That process is done in the distribution center, where rows of shelves are lined with boxes of finished items. Shirts, sweaters, casual pants and accessories – "flat goods" in the trade – drop from automated bins into numbered trays. Suits, coats, dress pants and outwear, which require hangers, glide along overhead racks.
The company was built on clothes “for an office environment,” said Black, or, in a word, suits. During the managerial transition, the decision was made to maintain that core customer.
“We stayed where our customers are,” offering affordable corporate attire, said Black, who expanded the company in other ways. It now offers everything from underwear to formalwear, including an extensive line of casual clothes.
Nonetheless, the company has managed to increase the number of young customers. “Men out of college, in their mid-20s and 30s, need suits for work,” said Black.
In the world of men’s fashion, Jos. A. Bank is known for its classic styling. Black has enhanced the company’s reputation for quality, but it does not compete with the high-fashion, high-end menswear – “limited mainly to Italian menswear,” he said – or with the youth-oriented casual market.
But that does not mean that the company ignores trends. In fact, said Black, “we follow fashion closely. By its nature, classic is not trendy. But you have to keep classic up-to-date. We change things – color, tailoring – a little bit all the time.”
A mini-store in the corporate headquarters illustrates the point. Built as a pocket-sized replica of a typical Jos. A. Bank retail store, down to the wood floor, shirts are stacked in neat piles, jackets are arranged against a back wall and a rack of ties in stripes, polka dots and paisleys features the hot new color, purple, to coordinate with the Baltimore Ravens football team. The display of current items allows company marketers and merchandisers to actually see how they work in a typical store environment.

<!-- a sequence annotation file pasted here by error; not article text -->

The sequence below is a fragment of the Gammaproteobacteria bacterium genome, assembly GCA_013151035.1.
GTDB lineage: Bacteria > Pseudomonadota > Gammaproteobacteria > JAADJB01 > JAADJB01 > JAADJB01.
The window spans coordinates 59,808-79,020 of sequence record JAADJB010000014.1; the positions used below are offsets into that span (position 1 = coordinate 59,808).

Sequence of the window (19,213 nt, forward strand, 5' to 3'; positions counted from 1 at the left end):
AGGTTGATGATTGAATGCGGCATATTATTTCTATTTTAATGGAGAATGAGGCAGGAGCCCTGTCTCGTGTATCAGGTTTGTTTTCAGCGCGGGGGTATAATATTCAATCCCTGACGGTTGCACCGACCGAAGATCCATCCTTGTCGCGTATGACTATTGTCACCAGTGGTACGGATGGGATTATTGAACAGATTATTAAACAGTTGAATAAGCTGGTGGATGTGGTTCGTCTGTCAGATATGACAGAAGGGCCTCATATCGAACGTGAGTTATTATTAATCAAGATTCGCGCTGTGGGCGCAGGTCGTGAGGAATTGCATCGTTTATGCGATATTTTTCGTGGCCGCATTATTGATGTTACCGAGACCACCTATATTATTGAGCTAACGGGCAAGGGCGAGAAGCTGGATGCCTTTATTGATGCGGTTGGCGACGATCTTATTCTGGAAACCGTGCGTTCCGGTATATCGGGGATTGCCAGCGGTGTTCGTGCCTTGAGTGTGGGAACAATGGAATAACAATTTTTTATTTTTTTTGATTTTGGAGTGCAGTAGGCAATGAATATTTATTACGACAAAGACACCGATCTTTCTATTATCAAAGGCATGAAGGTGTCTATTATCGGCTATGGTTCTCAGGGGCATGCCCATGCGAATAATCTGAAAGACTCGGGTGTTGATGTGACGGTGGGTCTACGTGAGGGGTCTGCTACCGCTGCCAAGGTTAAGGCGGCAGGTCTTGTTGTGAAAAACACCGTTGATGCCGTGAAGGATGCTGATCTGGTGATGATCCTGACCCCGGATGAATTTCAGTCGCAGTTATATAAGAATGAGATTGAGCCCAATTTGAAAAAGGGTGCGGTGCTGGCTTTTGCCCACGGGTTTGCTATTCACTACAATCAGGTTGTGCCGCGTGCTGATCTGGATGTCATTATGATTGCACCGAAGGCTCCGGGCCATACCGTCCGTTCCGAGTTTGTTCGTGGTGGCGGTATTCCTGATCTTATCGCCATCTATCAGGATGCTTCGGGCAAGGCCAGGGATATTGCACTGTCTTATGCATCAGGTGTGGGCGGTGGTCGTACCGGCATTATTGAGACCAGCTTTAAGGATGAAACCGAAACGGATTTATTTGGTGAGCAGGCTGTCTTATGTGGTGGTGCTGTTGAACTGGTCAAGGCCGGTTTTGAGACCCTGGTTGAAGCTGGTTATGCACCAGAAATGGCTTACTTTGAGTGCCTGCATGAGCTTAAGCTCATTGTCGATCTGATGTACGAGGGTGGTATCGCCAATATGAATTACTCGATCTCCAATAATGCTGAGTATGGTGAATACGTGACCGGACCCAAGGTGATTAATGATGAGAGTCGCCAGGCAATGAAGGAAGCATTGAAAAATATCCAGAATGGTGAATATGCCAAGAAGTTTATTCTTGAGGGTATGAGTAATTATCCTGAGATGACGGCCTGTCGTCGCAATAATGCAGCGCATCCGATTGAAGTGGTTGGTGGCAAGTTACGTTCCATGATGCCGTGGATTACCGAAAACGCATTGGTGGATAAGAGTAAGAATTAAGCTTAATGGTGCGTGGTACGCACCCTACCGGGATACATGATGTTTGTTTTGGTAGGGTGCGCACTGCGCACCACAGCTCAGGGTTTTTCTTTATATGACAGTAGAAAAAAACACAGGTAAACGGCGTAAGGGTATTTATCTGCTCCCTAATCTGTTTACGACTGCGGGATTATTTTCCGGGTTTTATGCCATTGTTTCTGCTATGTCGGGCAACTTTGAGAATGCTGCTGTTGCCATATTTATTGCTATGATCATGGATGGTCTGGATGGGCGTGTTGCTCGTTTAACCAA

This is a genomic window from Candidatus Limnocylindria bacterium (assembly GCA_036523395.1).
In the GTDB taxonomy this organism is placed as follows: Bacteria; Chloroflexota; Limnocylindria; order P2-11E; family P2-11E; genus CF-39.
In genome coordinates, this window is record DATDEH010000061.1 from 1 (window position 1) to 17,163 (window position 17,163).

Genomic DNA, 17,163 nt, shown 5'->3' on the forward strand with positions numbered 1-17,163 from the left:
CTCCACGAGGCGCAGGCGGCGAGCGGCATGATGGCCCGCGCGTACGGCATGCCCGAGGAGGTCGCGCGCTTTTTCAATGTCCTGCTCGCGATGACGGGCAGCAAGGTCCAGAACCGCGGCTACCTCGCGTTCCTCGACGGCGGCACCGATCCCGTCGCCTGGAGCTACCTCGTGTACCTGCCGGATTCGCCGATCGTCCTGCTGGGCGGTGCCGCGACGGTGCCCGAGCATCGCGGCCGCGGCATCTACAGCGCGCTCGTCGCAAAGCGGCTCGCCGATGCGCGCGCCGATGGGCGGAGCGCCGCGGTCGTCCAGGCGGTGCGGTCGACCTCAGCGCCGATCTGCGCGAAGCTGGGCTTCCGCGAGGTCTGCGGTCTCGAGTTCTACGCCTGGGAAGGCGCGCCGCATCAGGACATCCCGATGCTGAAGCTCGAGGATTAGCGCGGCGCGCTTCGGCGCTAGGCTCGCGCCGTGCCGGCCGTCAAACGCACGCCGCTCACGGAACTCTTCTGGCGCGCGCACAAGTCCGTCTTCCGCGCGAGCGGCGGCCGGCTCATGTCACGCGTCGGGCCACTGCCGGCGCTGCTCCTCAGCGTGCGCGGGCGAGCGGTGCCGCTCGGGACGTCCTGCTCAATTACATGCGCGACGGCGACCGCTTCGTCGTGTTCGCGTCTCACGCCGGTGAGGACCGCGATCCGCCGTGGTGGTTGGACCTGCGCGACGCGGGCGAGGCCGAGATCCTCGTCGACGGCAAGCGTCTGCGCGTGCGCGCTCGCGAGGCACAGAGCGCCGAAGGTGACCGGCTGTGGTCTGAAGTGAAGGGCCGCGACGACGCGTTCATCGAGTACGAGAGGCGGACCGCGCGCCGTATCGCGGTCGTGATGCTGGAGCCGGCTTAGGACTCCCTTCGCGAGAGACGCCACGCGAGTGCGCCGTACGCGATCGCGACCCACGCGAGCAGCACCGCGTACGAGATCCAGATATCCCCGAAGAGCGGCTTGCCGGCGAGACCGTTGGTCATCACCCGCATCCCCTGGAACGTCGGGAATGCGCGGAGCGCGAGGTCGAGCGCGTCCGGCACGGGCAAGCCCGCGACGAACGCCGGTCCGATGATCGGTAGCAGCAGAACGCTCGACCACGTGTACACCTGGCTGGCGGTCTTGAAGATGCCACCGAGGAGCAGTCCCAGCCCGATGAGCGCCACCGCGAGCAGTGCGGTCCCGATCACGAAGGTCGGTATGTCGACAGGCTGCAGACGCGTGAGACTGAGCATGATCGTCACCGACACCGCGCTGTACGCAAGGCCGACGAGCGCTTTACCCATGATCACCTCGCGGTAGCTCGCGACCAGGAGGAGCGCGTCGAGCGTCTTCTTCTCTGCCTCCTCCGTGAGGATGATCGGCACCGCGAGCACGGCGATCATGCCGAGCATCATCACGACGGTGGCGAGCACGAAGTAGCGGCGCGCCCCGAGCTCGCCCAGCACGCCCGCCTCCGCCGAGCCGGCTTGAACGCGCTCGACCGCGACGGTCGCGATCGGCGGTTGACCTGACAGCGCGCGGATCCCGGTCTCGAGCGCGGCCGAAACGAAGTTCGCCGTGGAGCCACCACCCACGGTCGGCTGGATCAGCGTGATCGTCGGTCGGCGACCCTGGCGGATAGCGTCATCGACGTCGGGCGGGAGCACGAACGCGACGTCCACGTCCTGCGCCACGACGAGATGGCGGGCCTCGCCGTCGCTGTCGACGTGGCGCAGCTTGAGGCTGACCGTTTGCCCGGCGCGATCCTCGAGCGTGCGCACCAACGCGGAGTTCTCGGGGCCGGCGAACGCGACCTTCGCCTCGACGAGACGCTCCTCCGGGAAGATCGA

Men’s apparel is a seasonal business. More than half, or 55 percent, of sales are made in the second half of the year. The fourth quarter of the year, from November to January, is the busiest selling period by far. It starts the day after Thanksgiving and continues through Christmas and New Year’s, for self-purchases and gift-giving.
“The week after Christmas has become a big week for retail,” said Black. ”It used to be mainly returns but now a lot of shopping happens.”
Jos. A. Bank is active in the community. In an on-going arrangement, damaged merchandise is delivered monthly to St. Vincent de Paul of Baltimore, a faith-based nonprofit. The company turns artwork from children at Johns Hopkins Children’s Center, an acute care facility, into “Miracle Ties” whose sales benefit the center.
The tie project “is popular in Baltimore,” said Black. In 2010, it raised $50,000 for the center. “In 2011, we’re going to make it more national,” he said.
The company also supports the Susan G. Komen Maryland Race for the Cure and Career Gear, which provides business attire for men, along with other services. Every Thanksgiving, all employees receive a turkey which, if they choose, may be donated to the Hampstead food bank.
“So many of our associates who work here are part of the Carroll County community,” said Black. “We feel we are part of it.”